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Hearing Day 2: Senators To Question Supreme Court Nominee Gorsuch


It's the second day Supreme Court nominee Neil Gorsuch takes questions from senators. His confirmation hearing began with a lot of talk of Merrick Garland, President Obama's nominee who never got a hearing. Here's NPR legal affairs correspondent Nina Totenberg.

NINA TOTENBERG, BYLINE: For nearly a year, Republicans refused to hold hearings on the Garland nomination or even to meet with the nominee, though most conceded he was highly qualified. If Republicans thought the Democrats would get over it, they were very much mistaken. As Gorsuch sat at the witness table yesterday trying not to react, one Democrat after another took the microphone to blast the GOP's Garland blockade as unprecedented, a stain on the Senate. Here's Democratic Whip Richard Durbin.


RICHARD DURBIN: You're entitled to be judged on the merits. The Democrats of the Senate Judiciary Committee will extend to you a courtesy which Senate Republicans denied to Judge Garland, a respectful hearing and a vote.

TOTENBERG: Democrat Patrick Leahy also accused President Trump of outsourcing to two private conservative groups, the task of compiling a list of potential nominees to the court. Those two were the Federalist Society and the Heritage Foundation.


PATRICK LEAHY: I do not know of any other Supreme Court nominee who was selected by interest groups rather than by a president in consultation with the Senate as required by the Constitution.

TOTENBERG: But Republican Lindsey Graham disagreed. He was one of a handful of Republicans who voted for President Obama's two early and successful Supreme Court nominees Sonia Sotomayor and Elena Kagan.


LINDSEY GRAHAM: They lived exemplary lives who were highly qualified, and that's why I voted for them. I thought that's what we should be doing, and I'm beginning to wonder now how the game is played.

TOTENBERG: When it came time to introduce Gorsuch, Colorado's two senators Republican Cory Gardner and Democrat Michael Bennet did the honors. It was a ticklish position for Bennet who walked a tightrope between praising Gorsuch's personal qualities while at the same time saying he has not yet decided how to vote on the nomination.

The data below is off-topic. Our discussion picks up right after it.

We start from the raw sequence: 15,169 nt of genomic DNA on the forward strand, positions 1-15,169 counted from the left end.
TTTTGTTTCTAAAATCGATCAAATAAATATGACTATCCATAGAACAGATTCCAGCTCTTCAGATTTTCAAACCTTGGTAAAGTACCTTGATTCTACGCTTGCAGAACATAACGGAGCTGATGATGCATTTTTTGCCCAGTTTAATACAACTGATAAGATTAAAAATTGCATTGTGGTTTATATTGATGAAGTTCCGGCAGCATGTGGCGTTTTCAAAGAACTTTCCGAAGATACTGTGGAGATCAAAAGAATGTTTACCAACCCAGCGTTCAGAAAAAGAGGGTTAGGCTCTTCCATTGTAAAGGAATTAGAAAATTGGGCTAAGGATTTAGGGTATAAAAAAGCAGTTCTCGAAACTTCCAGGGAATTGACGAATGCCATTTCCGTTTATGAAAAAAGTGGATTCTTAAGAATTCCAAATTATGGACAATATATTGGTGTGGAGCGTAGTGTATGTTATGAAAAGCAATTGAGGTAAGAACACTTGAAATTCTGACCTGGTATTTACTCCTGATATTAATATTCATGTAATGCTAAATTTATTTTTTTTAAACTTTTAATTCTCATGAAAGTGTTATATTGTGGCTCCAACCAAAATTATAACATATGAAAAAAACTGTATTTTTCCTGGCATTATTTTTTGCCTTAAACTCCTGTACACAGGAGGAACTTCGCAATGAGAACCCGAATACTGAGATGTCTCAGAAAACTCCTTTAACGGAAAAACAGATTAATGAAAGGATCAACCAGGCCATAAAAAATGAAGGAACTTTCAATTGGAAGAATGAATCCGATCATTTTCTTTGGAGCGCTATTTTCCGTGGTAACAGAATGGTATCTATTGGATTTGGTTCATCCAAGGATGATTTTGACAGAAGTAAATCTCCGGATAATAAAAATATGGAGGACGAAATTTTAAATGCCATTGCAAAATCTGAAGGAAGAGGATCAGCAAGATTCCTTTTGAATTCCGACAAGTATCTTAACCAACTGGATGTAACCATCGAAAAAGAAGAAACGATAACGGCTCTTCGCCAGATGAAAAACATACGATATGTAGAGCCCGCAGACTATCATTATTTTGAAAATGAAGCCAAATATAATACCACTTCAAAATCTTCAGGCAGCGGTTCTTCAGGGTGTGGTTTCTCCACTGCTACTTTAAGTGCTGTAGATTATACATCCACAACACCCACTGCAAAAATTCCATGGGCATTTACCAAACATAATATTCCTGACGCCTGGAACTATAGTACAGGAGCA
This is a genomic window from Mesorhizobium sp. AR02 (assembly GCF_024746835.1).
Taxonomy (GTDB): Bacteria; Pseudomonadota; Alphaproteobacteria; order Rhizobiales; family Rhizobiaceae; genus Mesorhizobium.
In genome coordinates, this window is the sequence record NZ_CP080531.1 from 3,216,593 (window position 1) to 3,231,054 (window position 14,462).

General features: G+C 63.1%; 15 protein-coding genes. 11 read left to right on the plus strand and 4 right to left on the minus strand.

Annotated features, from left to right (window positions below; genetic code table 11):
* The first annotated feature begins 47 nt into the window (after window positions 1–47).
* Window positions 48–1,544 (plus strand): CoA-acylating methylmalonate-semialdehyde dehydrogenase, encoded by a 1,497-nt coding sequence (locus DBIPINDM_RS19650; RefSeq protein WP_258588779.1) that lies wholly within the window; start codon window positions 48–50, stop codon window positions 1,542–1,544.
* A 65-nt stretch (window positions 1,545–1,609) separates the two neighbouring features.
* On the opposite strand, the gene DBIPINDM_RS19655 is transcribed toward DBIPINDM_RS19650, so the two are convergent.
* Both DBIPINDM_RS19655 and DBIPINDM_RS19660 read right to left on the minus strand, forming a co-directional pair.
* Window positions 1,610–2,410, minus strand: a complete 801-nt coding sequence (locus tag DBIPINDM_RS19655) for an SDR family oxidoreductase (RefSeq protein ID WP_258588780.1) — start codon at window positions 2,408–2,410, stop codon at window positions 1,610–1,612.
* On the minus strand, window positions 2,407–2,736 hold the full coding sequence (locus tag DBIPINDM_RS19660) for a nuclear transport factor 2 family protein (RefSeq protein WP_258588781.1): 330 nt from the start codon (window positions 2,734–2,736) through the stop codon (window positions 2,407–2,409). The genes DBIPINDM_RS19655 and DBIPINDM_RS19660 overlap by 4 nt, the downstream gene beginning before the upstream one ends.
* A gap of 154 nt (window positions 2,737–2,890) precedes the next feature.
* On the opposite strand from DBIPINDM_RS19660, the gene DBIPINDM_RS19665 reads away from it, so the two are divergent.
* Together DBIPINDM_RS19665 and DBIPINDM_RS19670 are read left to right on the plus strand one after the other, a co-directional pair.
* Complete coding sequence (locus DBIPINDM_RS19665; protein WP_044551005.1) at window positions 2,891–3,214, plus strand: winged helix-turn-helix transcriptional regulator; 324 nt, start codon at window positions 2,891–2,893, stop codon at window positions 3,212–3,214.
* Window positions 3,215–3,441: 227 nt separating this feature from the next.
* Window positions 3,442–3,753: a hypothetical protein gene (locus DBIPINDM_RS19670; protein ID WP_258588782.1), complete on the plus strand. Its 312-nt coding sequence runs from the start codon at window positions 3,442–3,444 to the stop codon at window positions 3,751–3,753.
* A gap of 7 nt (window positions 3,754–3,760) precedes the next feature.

Finally, it was time for Gorsuch to make his opening statement, addressing charges that his judicial record shows a distinct sympathy for corporate America and not for regular people. He had this to say.


NEIL GORSUCH: I've decided cases for Native Americans seeking to protect tribal lands for class actions like one that ensured compensation for victims of a large nuclear waste pollution problem produced by corporations in Colorado. I've ruled for disabled students, for prisoners, for the accused, for workers alleging civil rights violations and for undocumented immigrants.

Sometimes, too, I've ruled against such persons. My decisions have never reflected a judgment about the people before me, only a judgment about the law and the facts at issue in each particular case.

TOTENBERG: Gorsuch and his handlers also made a clear attempt to humanize the nominee who looks the part of a judge and has a voice of God intonation, but can appear stiff and ponderous. He spoke of the late Justice Antonin Scalia as a mentor who taught him the value of words.


GORSUCH: Now, we didn't agree on everything. The justice fished with the enthusiasm of a New Yorker. He thought the harder you slapped the line on the water, somehow more the fish would love it.

TOTENBERG: And as he began his remarks, he had this to say about Louise, his wife of more than 20 years.


GORSUCH: The sacrifices she has made and her open and giving heart - they leave me in awe. I love you so much.

TOTENBERG: And then he swiveled around in his chair and as the cameras clicked furiously, he embraced his wife, a moment reminiscent of Al and Tipper Gore's kiss at the 2000 Democratic convention, more modest, but equally awkward. Nina Totenberg, NPR News, Washington. Transcript provided by NPR, Copyright NPR.

Nina Totenberg is NPR's award-winning legal affairs correspondent. Her reports air regularly on NPR's critically acclaimed newsmagazines All Things Considered, Morning Edition, and Weekend Edition.